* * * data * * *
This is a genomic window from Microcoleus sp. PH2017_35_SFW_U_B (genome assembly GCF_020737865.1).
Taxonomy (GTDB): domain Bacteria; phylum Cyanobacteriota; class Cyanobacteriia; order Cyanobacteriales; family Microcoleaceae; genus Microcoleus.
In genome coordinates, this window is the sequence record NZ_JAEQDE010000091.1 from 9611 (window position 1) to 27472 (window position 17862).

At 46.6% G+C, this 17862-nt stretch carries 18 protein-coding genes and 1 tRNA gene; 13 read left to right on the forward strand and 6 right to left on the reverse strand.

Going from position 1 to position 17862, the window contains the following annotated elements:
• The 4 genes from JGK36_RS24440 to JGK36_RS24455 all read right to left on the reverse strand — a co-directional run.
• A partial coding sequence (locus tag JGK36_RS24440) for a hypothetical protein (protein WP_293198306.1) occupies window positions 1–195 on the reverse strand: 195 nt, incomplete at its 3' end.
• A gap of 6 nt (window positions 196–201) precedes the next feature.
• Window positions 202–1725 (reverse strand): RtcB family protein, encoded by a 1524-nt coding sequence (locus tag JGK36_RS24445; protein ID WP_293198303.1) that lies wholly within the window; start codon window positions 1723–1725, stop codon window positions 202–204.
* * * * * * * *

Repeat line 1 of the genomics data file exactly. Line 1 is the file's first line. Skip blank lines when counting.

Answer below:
This is a genomic window from Microcoleus sp. PH2017_35_SFW_U_B (genome assembly GCF_020737865.1).